Automation works by the script launching its own browser window and then working through this window to test whatever site you want. You can control the way the browser works, make it wait for 5 seconds, or open a new window or tab. You can get the browser to find an individual element (being a button for example) and then you can work with the element in different ways: such as click it, input certain text into it, or just get the text from the element to use in the script (checking a certain user’s name appears when you search for it). I began testing just looking at checking the general processes, but when it came to creating some test data, I realised I needed to create a general log of the data I created somewhere as well as using lists of names or random options to generate random data. This meant I had to look into how you can integrate using excel spreadsheets within the automation script.

Using Excel Spreadsheets within the Automation:

You can use it both ways, generate something random using data from the script, or outputting a result of something to the spreadsheet. This meant I could create a spreadsheet that included a list of random names, the automation would then take these names and randomise a choice of forename and surname.

This was then written back into the spreadsheet to record the user I had just created. This is where I found the automation most effective as it meant I could quickly create a new user etc to use in my manual tests, or within the other automation tests.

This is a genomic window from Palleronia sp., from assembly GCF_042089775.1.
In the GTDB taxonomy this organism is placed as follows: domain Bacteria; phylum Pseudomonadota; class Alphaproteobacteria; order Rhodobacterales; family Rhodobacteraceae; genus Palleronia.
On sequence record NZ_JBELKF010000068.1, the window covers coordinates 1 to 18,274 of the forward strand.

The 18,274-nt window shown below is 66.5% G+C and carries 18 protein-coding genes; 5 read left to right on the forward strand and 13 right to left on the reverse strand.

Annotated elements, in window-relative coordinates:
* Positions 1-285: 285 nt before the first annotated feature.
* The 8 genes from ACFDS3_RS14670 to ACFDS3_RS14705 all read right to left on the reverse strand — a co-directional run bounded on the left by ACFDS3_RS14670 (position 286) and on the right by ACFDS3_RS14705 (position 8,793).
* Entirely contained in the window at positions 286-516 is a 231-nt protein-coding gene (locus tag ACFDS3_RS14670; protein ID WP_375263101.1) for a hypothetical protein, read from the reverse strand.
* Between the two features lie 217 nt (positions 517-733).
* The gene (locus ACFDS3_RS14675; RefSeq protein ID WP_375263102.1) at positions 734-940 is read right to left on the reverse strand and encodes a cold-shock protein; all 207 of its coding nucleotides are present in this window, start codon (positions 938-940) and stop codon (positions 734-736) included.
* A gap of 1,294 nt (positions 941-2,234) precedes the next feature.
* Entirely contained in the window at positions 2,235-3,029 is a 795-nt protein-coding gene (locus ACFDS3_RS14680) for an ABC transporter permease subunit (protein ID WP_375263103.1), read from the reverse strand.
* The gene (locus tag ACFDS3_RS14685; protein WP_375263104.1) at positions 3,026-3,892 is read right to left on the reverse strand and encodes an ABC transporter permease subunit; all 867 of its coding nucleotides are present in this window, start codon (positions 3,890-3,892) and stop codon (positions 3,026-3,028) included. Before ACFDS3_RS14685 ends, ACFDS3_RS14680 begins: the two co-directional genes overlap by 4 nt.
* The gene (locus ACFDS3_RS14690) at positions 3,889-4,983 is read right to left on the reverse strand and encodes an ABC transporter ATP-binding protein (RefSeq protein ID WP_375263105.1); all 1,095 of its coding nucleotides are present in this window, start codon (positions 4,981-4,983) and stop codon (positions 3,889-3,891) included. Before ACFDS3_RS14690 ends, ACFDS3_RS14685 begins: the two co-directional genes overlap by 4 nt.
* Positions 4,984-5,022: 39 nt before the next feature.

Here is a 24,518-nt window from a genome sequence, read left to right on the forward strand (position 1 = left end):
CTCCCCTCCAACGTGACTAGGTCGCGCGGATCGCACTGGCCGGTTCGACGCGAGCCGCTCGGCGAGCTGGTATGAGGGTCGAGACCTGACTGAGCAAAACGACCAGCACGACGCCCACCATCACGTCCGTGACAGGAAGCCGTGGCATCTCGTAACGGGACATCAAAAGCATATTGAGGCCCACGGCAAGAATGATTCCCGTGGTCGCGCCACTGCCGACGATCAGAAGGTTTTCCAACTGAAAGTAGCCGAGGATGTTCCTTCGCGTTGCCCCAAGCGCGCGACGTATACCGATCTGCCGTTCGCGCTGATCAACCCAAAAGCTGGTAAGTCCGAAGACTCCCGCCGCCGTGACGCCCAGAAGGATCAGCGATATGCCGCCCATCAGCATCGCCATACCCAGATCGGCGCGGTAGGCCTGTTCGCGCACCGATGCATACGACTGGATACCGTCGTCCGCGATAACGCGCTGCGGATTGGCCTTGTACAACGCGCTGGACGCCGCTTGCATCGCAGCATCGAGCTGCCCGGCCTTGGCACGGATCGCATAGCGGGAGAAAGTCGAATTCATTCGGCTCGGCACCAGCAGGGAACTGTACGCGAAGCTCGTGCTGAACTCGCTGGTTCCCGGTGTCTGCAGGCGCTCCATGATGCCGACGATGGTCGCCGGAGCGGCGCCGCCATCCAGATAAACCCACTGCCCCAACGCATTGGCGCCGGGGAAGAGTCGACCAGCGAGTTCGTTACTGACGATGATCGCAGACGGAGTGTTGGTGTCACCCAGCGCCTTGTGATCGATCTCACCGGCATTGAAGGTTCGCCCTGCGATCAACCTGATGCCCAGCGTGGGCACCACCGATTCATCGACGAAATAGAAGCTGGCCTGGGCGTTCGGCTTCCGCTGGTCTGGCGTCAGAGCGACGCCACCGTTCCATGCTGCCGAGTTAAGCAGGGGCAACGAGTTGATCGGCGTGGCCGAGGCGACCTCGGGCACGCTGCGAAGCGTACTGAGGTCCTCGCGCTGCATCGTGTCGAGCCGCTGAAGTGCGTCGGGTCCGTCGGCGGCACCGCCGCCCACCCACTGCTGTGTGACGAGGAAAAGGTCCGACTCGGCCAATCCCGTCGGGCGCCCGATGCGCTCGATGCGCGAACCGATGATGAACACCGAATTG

Managing the Struggles with Automation:

I kept to the basics, to avoid a waste of time as well as keeping things simple for other people to understand. There is a fine line between creating a good handful of automation scripts and not wasting time doing so. In the long run, automation intends to save time with the maintenance of the system rather than wasting loads of time while creating the scripts because you’ve gone overboard and created too many, or made them too in-depth and complicated. I did my best to create scripts that didn’t take up a lot of time when creating them and were simple enough to maintain, otherwise, I’d end up wasting time with the automation scripts rather than saving time. It was hard to draw the line though as there are many possibilities with automation and the ways you can use it but I will look into all of that another day.

How I Strive to Continue Using Automation:

With one of our projects, I adapted the way I used the spreadsheets with the scripts and linked one sheet up to all of the scripts and used it as my own logging process. I decided to add in statements so that it could tell whether the test passed or not – eg, whether the test was able to create a new user. This would then be recorded in the excel file. I also record the current date to the spreadsheet under both when it last passed, and when it was last tested. This spreadsheet then acts as an overall test process for that whole project. This means we are able to quickly check the last time that a function was working and run the tests again if needed.

In Summary:

Overall, automation is definitely one of the most valuable things I’ve learned while on this apprenticeship as it provides such big value to the testing and maintenance phase of the product production. It did take me some time to learn the basics and to figure out the best way to use it but it’s definitely beneficial, especially with how quickly we can now check that the basic functionality is still all working. The overall spreadsheet is definitely something I’m going to always use and carry across to other projects because it provides a central knowledge of when things were last working as well as when we should next check these things.